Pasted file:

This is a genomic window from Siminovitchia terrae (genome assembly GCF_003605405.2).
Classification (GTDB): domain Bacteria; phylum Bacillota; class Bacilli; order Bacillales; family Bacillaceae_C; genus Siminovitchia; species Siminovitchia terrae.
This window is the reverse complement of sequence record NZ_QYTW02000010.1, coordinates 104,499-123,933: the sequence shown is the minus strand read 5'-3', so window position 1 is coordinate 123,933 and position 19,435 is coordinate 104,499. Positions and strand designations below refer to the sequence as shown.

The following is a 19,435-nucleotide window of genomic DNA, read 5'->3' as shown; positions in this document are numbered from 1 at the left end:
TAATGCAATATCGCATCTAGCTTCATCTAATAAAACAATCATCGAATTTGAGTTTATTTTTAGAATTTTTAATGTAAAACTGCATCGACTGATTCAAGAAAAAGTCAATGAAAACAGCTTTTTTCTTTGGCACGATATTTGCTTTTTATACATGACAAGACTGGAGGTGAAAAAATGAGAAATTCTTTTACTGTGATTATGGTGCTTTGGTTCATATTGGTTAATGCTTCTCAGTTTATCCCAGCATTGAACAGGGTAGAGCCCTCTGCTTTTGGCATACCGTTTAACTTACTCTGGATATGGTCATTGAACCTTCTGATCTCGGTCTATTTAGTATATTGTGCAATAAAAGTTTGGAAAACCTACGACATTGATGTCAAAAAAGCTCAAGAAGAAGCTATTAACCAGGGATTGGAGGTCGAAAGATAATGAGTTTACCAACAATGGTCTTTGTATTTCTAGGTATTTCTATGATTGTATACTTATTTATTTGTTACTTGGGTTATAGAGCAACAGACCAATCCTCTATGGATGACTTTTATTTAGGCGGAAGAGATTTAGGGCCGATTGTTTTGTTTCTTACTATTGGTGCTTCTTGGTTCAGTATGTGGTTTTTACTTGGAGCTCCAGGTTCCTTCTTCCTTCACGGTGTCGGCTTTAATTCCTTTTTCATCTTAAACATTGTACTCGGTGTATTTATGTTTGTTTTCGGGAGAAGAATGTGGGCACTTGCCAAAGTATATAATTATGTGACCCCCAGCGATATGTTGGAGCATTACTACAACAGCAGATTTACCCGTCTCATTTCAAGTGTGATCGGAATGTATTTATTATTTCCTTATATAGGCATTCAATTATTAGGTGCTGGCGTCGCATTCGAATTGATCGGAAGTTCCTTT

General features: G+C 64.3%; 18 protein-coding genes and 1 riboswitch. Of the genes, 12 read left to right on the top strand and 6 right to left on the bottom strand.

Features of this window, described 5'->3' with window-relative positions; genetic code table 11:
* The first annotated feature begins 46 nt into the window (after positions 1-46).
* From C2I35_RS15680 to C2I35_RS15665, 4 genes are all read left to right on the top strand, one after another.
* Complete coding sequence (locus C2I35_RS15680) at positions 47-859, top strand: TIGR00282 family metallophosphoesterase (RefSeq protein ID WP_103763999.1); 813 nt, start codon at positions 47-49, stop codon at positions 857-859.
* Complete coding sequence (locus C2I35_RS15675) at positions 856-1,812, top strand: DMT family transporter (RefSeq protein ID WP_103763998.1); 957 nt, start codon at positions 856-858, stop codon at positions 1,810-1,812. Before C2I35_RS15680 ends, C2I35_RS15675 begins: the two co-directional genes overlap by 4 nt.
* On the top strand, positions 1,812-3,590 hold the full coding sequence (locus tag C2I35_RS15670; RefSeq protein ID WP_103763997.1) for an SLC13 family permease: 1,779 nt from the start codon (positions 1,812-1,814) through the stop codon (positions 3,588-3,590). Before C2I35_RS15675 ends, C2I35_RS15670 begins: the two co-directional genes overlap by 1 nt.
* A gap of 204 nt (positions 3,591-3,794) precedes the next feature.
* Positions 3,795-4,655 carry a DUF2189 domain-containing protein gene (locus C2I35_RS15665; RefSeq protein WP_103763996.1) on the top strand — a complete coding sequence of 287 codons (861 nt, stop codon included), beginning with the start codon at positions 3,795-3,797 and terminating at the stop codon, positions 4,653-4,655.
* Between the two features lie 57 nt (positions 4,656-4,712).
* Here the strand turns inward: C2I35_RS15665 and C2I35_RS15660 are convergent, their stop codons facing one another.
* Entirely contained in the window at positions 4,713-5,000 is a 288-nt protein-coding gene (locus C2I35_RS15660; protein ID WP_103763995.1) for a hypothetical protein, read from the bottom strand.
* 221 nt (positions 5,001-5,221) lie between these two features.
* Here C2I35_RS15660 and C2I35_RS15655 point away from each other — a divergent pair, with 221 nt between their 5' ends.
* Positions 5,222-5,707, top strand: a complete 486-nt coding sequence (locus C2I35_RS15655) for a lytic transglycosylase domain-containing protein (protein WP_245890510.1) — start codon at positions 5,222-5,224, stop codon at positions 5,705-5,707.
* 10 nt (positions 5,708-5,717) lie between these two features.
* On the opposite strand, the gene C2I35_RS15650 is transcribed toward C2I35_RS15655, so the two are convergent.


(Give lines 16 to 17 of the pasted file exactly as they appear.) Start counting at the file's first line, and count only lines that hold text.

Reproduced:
* Here the strand turns inward: C2I35_RS15665 and C2I35_RS15660 are convergent, their stop codons facing one another.
* Entirely contained in the window at positions 4,713-5,000 is a 288-nt protein-coding gene (locus C2I35_RS15660; protein ID WP_103763995.1) for a hypothetical protein, read from the bottom strand.